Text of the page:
Death spiral for Public Pensions

In Illinois, at least.

Free fall

Just when you thought the state of Illinois’ fiscal trajectory couldn’t get worse, Springfield has done it again. The major Illinois pension funds are selling off core assets to pay benefits. The biggest fund, Teachers’ Retirement System, may have to cut $3 billion from its investment portfolio in the coming year, nearly 10 percent of its total.

Two more on that same story: State pension funds project asset sales; Illinois Teachers’ Retirement System Enters The Death Spiral: AIG Wannabe’s Go-For-Broke Strategy Fails As Pension Fund Begins Liquidations.

Pension check may not be in the mail

Illinois public employees who think the state constitution guarantees that they’ll get all their pension benefits may have another think coming.

Politicians’ and public labor unions’ assurances aside, there’s another, not-well-publicized school of thought that says if the pension funds go bust, the state has no obligation to step in to pay the benefits

`Death Spiral’ Besets State Pensions as Benefits Grow

U.S. state pensions such as Illinois, Kansas and New Jersey are in a “death spiral,” with assets at many insufficient to cover benefits, payouts consuming a growing portion of resources and costs rising twice as fast as investment gains.

People who say things like “The City of Chicago is too big to fail,”, no matter how smart they are elsewhere, are whistling past the graveyard. (To be fair, Prof. Rauh is well-versed on this subject and a Greece-like disaster is one of the possibilities he forsees – but he has a different political calculation than I do.)

No, Chicago can fail. There’s a reason Daley is jumping that ship, and it’s not because Chicago’s best bud trio Rahm, David, & Barack are in DC.

New York learned the hard way, 40 years ago. Some very special interests are going to find out “there ain’t no money of” as my youngest sister used to say.

If Chicago is like other places, some key groups of workers, and definitely the retirees, live someplace else. Their political pull, in terms of votes, is negligible.

Various groups might come together to try to solve the problem, but said problem was forged decades ago, and the bill is coming due now.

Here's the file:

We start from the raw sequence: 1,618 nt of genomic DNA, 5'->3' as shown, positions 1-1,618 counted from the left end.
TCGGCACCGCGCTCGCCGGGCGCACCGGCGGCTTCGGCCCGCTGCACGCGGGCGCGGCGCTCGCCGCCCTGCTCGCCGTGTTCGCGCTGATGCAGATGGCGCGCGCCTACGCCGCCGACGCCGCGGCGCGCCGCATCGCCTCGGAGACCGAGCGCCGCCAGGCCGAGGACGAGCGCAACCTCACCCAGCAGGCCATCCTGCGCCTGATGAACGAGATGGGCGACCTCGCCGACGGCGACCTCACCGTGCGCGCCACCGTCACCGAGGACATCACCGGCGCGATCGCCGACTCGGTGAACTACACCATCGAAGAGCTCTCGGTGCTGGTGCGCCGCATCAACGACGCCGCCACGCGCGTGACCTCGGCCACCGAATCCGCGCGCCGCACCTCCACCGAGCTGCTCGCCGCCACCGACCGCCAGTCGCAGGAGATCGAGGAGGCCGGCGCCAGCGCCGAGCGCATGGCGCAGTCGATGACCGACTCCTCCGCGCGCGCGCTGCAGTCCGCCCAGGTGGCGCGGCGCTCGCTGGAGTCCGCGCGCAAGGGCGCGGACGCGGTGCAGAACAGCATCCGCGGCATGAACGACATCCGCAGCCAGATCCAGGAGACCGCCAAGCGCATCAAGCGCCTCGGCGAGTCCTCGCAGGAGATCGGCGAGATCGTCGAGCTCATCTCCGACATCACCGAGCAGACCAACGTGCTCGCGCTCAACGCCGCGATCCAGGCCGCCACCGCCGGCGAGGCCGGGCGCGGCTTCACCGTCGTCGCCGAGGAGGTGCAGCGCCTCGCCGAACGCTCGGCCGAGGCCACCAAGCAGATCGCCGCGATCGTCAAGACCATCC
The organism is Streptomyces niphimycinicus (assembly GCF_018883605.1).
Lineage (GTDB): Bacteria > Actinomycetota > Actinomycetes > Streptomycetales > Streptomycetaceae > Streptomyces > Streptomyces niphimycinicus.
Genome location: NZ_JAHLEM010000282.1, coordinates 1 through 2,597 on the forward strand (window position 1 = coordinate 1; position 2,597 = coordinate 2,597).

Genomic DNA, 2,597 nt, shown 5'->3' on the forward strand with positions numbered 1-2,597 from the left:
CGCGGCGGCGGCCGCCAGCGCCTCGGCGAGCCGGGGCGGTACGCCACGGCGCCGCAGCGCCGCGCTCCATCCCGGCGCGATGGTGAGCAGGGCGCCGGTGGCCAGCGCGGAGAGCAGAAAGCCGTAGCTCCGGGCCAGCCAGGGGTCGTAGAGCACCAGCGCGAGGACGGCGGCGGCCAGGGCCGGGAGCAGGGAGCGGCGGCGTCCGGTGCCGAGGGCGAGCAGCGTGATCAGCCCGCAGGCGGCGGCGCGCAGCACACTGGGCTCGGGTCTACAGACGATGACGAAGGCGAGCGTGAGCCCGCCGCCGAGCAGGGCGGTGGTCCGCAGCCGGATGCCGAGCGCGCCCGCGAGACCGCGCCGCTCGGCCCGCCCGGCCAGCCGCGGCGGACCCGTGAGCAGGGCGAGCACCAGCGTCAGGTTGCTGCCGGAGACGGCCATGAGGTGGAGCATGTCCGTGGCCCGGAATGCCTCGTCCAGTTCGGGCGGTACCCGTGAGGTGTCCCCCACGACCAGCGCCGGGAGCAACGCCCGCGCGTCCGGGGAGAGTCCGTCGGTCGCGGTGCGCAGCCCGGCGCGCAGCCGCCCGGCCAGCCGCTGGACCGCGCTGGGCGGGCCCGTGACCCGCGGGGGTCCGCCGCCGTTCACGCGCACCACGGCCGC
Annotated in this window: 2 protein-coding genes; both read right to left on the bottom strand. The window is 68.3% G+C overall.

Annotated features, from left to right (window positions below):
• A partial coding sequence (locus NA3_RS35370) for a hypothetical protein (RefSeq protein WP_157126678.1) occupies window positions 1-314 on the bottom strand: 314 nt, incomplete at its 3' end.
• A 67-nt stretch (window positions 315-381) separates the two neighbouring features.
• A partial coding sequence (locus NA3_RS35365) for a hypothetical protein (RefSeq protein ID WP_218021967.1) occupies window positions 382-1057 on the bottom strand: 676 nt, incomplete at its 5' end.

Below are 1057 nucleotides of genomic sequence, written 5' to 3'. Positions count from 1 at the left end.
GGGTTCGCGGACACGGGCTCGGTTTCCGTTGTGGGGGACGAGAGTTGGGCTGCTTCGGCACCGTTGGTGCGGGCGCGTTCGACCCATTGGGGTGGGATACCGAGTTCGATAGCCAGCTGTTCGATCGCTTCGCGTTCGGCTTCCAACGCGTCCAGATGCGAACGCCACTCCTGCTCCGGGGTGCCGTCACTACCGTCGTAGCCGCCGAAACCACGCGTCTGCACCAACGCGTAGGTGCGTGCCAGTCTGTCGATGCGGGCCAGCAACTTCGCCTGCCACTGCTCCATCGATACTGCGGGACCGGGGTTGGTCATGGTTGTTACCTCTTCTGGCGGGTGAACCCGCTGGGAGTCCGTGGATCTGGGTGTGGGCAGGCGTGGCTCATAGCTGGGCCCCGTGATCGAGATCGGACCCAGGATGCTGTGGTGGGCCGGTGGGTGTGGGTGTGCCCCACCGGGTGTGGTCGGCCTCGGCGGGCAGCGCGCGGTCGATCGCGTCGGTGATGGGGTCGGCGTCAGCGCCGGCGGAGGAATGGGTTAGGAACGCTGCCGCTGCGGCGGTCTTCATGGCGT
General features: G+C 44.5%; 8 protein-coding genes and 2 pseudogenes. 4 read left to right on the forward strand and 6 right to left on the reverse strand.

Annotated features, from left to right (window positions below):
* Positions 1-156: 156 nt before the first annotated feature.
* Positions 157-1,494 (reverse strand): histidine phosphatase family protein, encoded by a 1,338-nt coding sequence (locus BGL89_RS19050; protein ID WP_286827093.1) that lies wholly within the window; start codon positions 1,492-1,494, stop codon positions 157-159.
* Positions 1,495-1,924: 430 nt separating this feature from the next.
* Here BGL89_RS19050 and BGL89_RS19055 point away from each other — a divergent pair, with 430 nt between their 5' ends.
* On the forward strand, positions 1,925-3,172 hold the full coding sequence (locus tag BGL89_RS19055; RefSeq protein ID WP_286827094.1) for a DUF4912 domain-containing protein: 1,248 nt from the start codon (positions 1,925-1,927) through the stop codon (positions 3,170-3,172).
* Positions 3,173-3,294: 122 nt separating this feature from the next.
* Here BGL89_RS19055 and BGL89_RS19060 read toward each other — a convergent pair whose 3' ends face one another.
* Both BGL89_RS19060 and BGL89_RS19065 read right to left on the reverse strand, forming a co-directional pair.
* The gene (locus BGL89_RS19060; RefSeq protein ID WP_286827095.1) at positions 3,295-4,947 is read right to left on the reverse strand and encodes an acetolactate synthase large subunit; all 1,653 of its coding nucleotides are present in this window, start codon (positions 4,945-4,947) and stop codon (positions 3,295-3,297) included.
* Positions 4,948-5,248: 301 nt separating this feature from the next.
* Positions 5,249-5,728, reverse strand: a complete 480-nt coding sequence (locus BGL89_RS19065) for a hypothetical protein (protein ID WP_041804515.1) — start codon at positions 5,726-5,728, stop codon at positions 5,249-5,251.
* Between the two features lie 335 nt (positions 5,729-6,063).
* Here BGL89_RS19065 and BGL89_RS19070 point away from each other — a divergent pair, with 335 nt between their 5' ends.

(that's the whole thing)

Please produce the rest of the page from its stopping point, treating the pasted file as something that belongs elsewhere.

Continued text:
Cities will break contracts, and pensions will not be paid. The state can’t bail out Chicago, as Illinois is broke; and if the feds are going to bail them out, they’d better rush before November.

And when there’s nothing but fellow liberal Democrats to flay (a la Chicago)? A Republican primary in Delaware ain’t got nothing on that bloodbath-to-be.

About Meep
Meep is a member of the Irish Catholic mafia, having a suspiciously high number of green-eyed, red-haired friends. While she doesn’t have red hair herself [except when she goes into the sun (rare for any vampire)], she does have green eyes. She’s a raving Papist and is a life actuary on the side [i.e., she counts dead people]. An amateur pain-in-the-ass [willing to go pro!], she likes covering retirement, mortality, math, and education issues.

5 Comments on Death spiral for Public Pensions

  1. I like it when ponzi schemes collapse. It makes me smile. Now, let’s have some Hope and Change.

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  2. Speaking of Fonzi . . . sad.

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    • well, the chick in the first slide has some assets that were fine. but yeah, sad.

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    • Reverse mortgages, as a financial service, are not necessarily rip-offs (just like mortgages and other financial services are not necessarily rip-offs)…

      ….but the problem is they’re hard for laypeople to value. And there definitely are issues if you want to sell the house before you die (which does happen).

      Fixed annuities might be a better way to go. And maybe renting a home.

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  3. bill zettler // 08/10/2011 at 11:07 am // Reply

    Reverse Mortgages are just symptomatic of the liquidating of America’s balance sheet.
    From the Treasury selling bonds to pay the bills to seniors Reversing we are paying daily expenses by selling assets.

    The day of reckoning we be here soon for all of us not just for pensions.

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7 Trackbacks & Pingbacks

  1. Much Ado About Discount Rates: Public Pension Accounting | POWIP
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